Wisconsin DOC changes how inmates receive mail following drug incidents
MADISON , Wis. (WEAU) - The Wisconsin Department of Corrections (DOC) is taking action after it said there’s an increase an increase in drugs coming into prisons through mail.
Drugs are coming in on paper, literally.
The DOC said it’s seeing an increase in synthetic cannabinoids, such as K2, being sprayed on envelopes and the mail inside them.
The DOC’s Division of Adult Institutions Administrator Sarah Cooper said the increased drug activity’s caused Wisconsin’s prisons to change how it receives mail.
“Personal mail will no longer be sent to the institutions. Instead it will be sent to a third-party vendor and this vender’s title is TextBehind,” she said. “And what they will do is receive the mail, open it, scan it, print it and send the copies back into the institutions.”
Starting Dec. 6, people will send personal mail to inmates to TextBehind. They will address the mail to the inmate, their DOC number, the facility and TextBehind’s address, P.O. Box 247 Phoenix, MD 21131.
Eau Claire County Sheriff’s Office Lt. Travis Holbrook said drugs are a problem in his facility too.
“People have gotten very creative over the last couple years in how to get certain drugs through either by soaking the envelopes, the paper, the glue on the back where you lick to seal the envelope,” he said. “We’ve also seen suboxone strips that have been placed between birthday cards or Christmas cards.”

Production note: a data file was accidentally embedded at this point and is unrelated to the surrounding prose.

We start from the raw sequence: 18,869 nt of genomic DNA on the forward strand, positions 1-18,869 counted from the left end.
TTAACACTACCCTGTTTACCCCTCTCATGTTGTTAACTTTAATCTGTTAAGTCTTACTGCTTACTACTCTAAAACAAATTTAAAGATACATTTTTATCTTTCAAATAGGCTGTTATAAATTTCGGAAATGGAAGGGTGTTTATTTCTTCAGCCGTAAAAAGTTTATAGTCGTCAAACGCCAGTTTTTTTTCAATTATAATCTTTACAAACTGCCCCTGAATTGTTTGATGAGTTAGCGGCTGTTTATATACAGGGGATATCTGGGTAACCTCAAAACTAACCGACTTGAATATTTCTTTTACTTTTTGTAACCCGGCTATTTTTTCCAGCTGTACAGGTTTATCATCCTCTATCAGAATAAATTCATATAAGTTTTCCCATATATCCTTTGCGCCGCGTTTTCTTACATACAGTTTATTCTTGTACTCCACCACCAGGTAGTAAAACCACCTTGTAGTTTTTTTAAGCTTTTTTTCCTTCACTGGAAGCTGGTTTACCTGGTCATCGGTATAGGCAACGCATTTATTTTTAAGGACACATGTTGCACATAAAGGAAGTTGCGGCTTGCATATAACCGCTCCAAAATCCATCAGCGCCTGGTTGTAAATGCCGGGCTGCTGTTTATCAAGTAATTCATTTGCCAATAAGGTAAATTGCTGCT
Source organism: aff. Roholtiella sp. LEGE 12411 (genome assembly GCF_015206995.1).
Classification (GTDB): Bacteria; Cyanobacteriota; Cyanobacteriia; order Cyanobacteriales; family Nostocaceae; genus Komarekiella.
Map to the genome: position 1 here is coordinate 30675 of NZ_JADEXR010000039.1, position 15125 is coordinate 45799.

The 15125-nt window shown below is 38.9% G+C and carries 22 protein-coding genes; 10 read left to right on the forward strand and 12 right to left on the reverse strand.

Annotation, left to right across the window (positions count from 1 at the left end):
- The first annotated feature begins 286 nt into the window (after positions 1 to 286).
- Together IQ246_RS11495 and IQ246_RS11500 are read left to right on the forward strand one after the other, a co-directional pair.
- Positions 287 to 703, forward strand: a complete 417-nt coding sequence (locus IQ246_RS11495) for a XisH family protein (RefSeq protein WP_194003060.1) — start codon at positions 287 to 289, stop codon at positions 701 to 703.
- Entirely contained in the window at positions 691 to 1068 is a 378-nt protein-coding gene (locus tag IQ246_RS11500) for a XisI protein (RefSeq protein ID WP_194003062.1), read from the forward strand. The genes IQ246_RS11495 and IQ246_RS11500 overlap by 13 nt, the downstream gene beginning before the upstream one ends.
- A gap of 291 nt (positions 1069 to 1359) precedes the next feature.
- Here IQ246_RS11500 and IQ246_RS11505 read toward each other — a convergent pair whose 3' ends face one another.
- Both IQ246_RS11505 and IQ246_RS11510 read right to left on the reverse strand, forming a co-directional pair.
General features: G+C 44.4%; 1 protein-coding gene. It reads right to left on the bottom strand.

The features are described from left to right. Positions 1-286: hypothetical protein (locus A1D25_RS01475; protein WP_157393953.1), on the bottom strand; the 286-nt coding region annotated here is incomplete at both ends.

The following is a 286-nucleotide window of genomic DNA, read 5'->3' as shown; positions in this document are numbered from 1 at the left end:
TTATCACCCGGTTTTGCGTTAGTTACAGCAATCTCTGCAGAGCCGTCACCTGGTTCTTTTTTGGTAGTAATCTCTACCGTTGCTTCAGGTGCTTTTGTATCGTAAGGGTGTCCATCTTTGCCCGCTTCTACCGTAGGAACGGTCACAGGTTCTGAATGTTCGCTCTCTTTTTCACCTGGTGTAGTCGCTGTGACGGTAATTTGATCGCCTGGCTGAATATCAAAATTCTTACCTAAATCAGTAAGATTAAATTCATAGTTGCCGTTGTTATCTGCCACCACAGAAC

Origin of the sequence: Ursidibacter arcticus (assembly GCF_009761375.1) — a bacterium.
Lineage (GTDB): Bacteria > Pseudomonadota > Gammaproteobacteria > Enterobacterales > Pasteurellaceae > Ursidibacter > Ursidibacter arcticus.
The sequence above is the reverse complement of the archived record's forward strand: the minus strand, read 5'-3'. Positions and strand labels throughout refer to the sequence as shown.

Holbrook said the jail has not yet seen paper or envelopes soaked in drugs.
He added the jail is not changing how it receives mail.
Cooper, however, said the drug problem in Wisconsin’s prisons has made these facilities too dangerous.
“We have had situations where people who consume these drugs have become very combative,” she said “We have had people who have gotten very very ill, they’ve gone into seizures. It’s incredibly dangerous.”
Cooper said in September and October, there have been more than 300 incidents in Wisconsin prisons involving drugs. More than 30 inmates have been rushed to the ER due to drug-related incidents. Not all incidents were caused by drugs smuggled in on paper but it has become a common problem.
Cooper added the new policy will not cover privileged communication, like those between an inmate and their attorney. That mail should still be sent directly to the prison.
The new policy also won’t affect juvenile facilities according to the DOC.
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